Germany moves to bolster grid

30 May 2012

Germany has announced plans to upgrade and expand its electricity grid over the next decade in order to help renewable energy sources fill the gap left by its phase-out of nuclear power. An investment of some €20 billion ($25 billion) will be needed.

Net operators submit grid plan
Representatives from the network operators present their draft plan

At the request of the German government, the country's four grid operators - 50Hertz, Amprion, TenneT and TransnetBW - have drawn up a joint network development plan which identifies the necessary grid expansions over the coming years. The plan - co-ordinated by the federal network agency (Bundesnetzagentur) - was presented today to Chancellor Angela Merkel, economics minister Philipp Rosler and federal environment minister Peter Altmaier. It will provide a basis for a federal plan designed to deliver the country's energy transition. 

According to the grid operators, "The nuclear phase-out and the increased supply of renewable energy are major challenges for the current infrastructure and require further development of the networks." Their plan identifies the potential grid investments that may be needed in the coming period on the basis of various scenarios.

On-shore high-voltage grids in Germany will have to undergo considerable expansion in the next decade, the companies say. This expansion is necessary to facilitate German's energy transition and the development of the European electricity market. In addition to the upgrading of 4400 km of existing transmission lines, the grid operators anticipate that the construction of some 3800 km of new high-voltage lines will be needed over the next ten years. These network upgrades and additions would require investment of some €20 billion ($25 billion) by 2022.

However, the grid operators note that these investments "account for only a fraction of the cost of the energy transition, but much success depends on their implementation." Failure to ensure a secure electricity transmission grid would cause higher costs elsewhere, they claim. For example, it could lead to regional shutdowns of renewable energy producers and power consumers, as well as costly interventions on the production side to reinforce the network. However, it notes that the actual implementation and timing of these investments depends to a large extent on the development of the demand for electricity transmission.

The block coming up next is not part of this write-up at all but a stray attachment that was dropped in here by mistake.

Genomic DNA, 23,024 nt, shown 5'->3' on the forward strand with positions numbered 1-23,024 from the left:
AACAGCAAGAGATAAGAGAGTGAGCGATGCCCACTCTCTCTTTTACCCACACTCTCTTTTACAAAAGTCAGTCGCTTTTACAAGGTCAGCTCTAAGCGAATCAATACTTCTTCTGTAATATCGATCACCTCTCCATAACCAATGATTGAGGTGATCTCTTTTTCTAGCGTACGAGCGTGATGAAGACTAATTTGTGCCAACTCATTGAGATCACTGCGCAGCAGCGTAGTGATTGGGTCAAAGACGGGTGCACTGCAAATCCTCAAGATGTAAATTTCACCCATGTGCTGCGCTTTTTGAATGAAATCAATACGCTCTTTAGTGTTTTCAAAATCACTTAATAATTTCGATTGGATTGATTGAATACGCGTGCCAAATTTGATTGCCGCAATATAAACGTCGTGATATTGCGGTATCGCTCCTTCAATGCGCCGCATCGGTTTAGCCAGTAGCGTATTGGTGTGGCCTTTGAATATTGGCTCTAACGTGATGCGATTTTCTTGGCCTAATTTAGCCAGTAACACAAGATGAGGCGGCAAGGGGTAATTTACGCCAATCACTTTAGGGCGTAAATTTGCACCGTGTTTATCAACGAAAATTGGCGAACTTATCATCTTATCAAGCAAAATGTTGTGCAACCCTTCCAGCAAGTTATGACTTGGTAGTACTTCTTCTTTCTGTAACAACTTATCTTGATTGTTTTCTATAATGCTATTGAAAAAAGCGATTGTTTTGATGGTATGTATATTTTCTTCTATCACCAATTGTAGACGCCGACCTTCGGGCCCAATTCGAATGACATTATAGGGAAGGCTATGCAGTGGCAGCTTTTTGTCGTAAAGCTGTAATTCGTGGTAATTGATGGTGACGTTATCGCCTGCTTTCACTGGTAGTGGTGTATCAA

The plan, the network companies say, is "the basis for sound planning of a transmission system on land that ensures stable network operation over the next decade, the integration of renewable energy and supports the development of a European electricity market."

The network expansion "is a fundamental ingredient for the success of the energy transition," they claim. "For the successful implementation of this ambitious investment program, regulatory frameworks and a quick approval process will be as important as broad social and political support at all levels."

Bundesnetzagentur president Jochen Homann said, "The network development plan is a key step in the implementation of energy policy. Without reconstruction of power grids, the advances made in renewable energy will be futile." He added, "We want to accelerate the transition to renewable energy and, potentially, involve the whole of society in this process. Concerned authorities, organizations and citizens can participate in every step." 

Details of the draft plan will be available for public consultation until 10 July, the results of which will be included in a revised draft of the plan, to be submitted to Bundesnetzagentur in the second half of August. The government plans to pass the grid expansion law by the end of 2012.

In the days after the Fukushima accident in Japan in March 2011, Germany announced a three-month moratorium on the operation of its nuclear power reactors that started up in 1980 or earlier. This was followed by a decision to permanently shut down those eight reactors. In addition, the country is to gradually shut down its other reactors, with the last one scheduled to close by 2022. Germany aims to double the output of renewables by 2020 to reach 35% of generation, while cutting its carbon dioxide emissions by 40% compared to 1990 levels.

Even before the nuclear shutdown, the north-south Paffendorf transmission line experienced overloads of up to 125%, Bundesnetzagentur earlier noted. Should there be sudden failure of a power plant or grid node, "a line load in excess of 140% would occur which would be uncontrollable due to cascading automatic tripping of protective devices." These and other scenarios for instability "while extreme, are not so unlikely" the agency said.

Researched and written
by World Nuclear News